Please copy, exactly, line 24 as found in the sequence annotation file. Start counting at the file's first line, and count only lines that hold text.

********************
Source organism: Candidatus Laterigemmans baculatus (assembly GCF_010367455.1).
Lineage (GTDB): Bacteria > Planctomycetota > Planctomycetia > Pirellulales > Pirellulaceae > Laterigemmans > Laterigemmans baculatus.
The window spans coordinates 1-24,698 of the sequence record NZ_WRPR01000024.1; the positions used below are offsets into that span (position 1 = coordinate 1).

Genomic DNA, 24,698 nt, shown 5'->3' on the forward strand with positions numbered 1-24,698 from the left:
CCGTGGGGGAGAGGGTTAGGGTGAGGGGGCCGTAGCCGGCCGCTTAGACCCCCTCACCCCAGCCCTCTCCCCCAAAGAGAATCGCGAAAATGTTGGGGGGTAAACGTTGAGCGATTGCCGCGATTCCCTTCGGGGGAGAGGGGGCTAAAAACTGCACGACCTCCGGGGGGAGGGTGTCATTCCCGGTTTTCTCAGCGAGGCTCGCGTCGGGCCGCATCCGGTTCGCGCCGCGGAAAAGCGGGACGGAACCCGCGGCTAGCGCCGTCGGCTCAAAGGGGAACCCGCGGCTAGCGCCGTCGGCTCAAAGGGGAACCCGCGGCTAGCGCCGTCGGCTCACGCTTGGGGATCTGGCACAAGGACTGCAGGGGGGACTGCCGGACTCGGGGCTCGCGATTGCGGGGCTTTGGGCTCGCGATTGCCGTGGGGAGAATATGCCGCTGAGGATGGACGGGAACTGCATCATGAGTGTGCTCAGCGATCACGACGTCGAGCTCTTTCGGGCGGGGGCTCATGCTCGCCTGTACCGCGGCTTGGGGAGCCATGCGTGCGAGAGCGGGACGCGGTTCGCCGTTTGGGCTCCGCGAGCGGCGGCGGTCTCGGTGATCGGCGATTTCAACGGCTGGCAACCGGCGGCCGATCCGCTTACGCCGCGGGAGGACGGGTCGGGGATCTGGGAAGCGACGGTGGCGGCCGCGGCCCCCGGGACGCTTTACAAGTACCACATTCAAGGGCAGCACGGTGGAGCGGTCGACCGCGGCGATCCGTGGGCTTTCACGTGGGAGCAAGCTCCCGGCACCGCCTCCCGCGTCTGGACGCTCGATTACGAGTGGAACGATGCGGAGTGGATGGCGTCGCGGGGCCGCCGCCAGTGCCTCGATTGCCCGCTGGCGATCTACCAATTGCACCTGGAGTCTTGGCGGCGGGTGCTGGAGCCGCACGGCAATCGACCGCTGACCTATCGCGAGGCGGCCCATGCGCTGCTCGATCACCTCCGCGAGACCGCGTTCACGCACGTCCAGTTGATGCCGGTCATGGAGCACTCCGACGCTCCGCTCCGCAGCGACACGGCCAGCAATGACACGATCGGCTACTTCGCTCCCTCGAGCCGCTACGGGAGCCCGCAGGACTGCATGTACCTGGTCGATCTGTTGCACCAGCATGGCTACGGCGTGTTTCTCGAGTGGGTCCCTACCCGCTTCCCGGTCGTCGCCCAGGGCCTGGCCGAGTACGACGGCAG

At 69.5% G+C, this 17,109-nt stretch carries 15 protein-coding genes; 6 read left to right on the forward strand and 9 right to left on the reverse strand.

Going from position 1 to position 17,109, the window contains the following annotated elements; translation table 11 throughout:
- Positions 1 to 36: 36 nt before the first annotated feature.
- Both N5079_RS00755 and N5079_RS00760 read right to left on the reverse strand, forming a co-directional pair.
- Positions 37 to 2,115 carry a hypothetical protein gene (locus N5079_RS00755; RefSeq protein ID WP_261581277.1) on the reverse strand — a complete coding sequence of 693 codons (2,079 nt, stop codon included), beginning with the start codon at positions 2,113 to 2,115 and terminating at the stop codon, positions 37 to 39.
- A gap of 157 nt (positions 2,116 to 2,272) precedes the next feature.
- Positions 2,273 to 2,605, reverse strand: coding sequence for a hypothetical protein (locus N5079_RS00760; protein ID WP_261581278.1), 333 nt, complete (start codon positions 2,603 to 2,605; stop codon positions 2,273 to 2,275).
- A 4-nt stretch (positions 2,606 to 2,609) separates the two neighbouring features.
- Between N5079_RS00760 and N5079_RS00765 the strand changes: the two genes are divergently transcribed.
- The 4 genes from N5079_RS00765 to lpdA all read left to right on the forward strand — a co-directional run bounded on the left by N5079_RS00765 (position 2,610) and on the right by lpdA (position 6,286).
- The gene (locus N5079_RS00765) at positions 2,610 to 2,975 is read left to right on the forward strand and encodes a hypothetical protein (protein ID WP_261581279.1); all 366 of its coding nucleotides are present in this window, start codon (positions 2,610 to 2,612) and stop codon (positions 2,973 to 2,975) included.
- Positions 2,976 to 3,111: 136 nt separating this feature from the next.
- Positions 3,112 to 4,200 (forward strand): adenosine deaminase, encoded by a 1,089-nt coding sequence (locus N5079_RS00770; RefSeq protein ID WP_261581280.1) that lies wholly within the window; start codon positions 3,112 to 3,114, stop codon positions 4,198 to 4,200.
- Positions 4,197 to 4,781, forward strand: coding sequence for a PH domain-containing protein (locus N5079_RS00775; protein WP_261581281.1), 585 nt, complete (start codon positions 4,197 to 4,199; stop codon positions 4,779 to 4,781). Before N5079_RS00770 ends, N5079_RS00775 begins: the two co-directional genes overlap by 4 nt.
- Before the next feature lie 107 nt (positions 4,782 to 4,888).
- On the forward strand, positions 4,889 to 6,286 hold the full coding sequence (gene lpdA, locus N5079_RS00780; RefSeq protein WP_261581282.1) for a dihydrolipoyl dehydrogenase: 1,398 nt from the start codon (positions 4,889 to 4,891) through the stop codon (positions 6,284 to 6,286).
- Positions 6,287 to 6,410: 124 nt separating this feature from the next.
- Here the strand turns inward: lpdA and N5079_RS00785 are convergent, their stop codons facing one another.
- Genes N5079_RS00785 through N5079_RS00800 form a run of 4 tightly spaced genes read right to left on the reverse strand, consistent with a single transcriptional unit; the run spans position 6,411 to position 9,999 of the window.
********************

- Genes N5079_RS00785 through N5079_RS00800 form a run of 4 tightly spaced genes read right to left on the reverse strand, consistent with a single transcriptional unit; the run spans position 6,411 to position 9,999 of the window.